How To Store Your Tissue Culture Plants
1 Jun 2020

How To Store Your Tissue Culture Plants

Jessica Rosslee

Table of Contents

The cannabis industry is beginning to cotton on to the transformational cultivation techniques that tissue culture can offer. Tissue culture has been used throughout the commercial agri- and horticultural industries for several decades, and the cannabis industry is now welcoming it with open arms.

What is Tissue Culture?

Tissue culture is a transformational approach to the more conventional and traditional cultivation techniques. One of tissue culture's most attractive characteristics is that it allows growers to have almost complete control over a plant's genetics. Another attractive quality is that tissue culture requires far less space than traditional cloning, yet it can be used to propagate thousands of uniform plants, all matching in genetic lineage. This means that if you’ve found the right genetic profile that matches what you need in a plant, you can use just a small sample to propagate thousands of plants with that same genetic profile.

From just a couple of cells, a cultivator can use tissue culture and the right growing tools to propagate thousands of plants. A new branch of business has even opened within the industry; third party tissue culture companies can be hired by big businesses with large scale production. This third party is responsible for taking care of large-scale tissue culture requirements.

But tissue culture is not restricted to the laboratories; there are now DIY tissue culture kits available, and even if you only know the basics, you can definitely perform the process yourself.

But here is the question for this article: how do you store your tissue culture plants?

Whether you are a home grower, small business owner, or large-scale producer, there is one thing you need to know about tissue culture: how to store your tissue culture plants

The Process

The tissue culture process is not the simplest, but if you follow the steps correctly, it should be successful. Initially, healthy cells or sections from the plant tissue should be extracted. This excised plant tissue should be sterilized and then placed in gel or growth medium with essential nutrients, preferably Plant Preservative Mixture (PPM™) for best growth and development, before being placed inside a test tube.

During this storage period, the tissues must be retained at a cool temperature so they may go through the different growth stages. When they reach a particular stage, they need to be moved to a new gel or growth medium.

The stages detailed above are the prelude to the next phase, where the young sapling becomes the right size to be turned into new plants. And that process is repeated, all the while maintaining the gene lineage. As the young plants grow, they can be hardened off, until they are ready to be transplanted.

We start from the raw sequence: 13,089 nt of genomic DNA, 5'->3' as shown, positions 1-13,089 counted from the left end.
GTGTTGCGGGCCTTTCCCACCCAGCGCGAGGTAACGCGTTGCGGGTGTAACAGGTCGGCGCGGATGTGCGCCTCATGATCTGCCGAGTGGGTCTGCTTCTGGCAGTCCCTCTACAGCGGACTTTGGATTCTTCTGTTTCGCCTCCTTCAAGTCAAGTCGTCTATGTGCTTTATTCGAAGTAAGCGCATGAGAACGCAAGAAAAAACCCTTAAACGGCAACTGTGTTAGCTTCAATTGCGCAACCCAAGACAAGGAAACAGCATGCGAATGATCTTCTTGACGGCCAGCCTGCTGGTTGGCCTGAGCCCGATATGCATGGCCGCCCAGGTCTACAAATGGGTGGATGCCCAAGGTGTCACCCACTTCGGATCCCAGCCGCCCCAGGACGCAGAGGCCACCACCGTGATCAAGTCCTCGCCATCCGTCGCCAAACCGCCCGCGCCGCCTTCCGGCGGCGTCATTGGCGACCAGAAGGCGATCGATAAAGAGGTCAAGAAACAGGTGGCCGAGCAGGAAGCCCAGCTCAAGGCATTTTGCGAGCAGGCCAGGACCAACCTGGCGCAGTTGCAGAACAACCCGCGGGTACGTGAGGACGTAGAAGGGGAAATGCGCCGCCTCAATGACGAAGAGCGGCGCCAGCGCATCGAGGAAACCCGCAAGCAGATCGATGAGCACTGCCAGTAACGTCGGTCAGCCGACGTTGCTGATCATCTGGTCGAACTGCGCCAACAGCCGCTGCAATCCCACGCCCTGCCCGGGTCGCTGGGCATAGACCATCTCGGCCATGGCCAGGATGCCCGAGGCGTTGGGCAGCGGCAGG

If you are growing your own tissue culture plants, or have purchased them, you might be wondering how to store these plants. If you want to store purchased TC plants for a short period, you could store them in the refrigerator. The cold temperature puts the plant into a state of hibernation and could last up to several weeks. However, using a cold, sterile environment is best to avoid contamination.


When storing tissues, the temperature should remain cool and steady.

Successfully cultured tissue does not need light for long term storage, although the plants should remain in a sealed container. The sealed container is to ensure the environment remains sterile, so take care when opening the container to administer necessary additives like PPM™.

If you want to preserve genetics in your tissue, then you will have to stop the genetic change that is brought on by growth. Storing your tissue culture in low temperatures helps to inhibit growth and, therefore, genetic change. If you do have experience working with a storage facility, then you know there are strict precautions to observe if you want to avoid damage. If you are storing cultures in ultra-low temperatures, then you would need to apply cryoprotective compounds before freezing the tissues.

Freezing and Thawing

The thawing of tissues is usually done quickly, while the freezing could be either rapid or slow, depending on your preference.

Cryoinjury is one result that can come from using ultra-low temperatures, and it is believed to be the result of plasmolysis stress that comes from thawing, as well as increased intracellular solute levels and intracellular ice formation.

If your tissue has been frozen and then thawed, the condition can be assessed using viability tests. The freezing and thawing can be detrimental to the cells.

Store your tissue culture plants between 0C and 15C, ensure that the plant receives the correct nutrients and hormones, and always keep the environment as sterile as possible.

While other fields have reaped the benefits of tissue culture for decades already, the cannabis and hemp industry is just catching on. Plant tissue culture offers techniques that could aid essential causes, such as breeding cannabis with the specific gene profile needed to be effective against particular medical conditions.

Tissue Culture could be a future pillar for the medicinal marijuana field as more researchers begin to understand the gene-specifics underlying cannabis and its effect on the human body's endocannabinoid system. 

Join the conversation

Your email address will not be published. Required fields are marked

Leave a comment

Please note, comments need to be approved before they are published.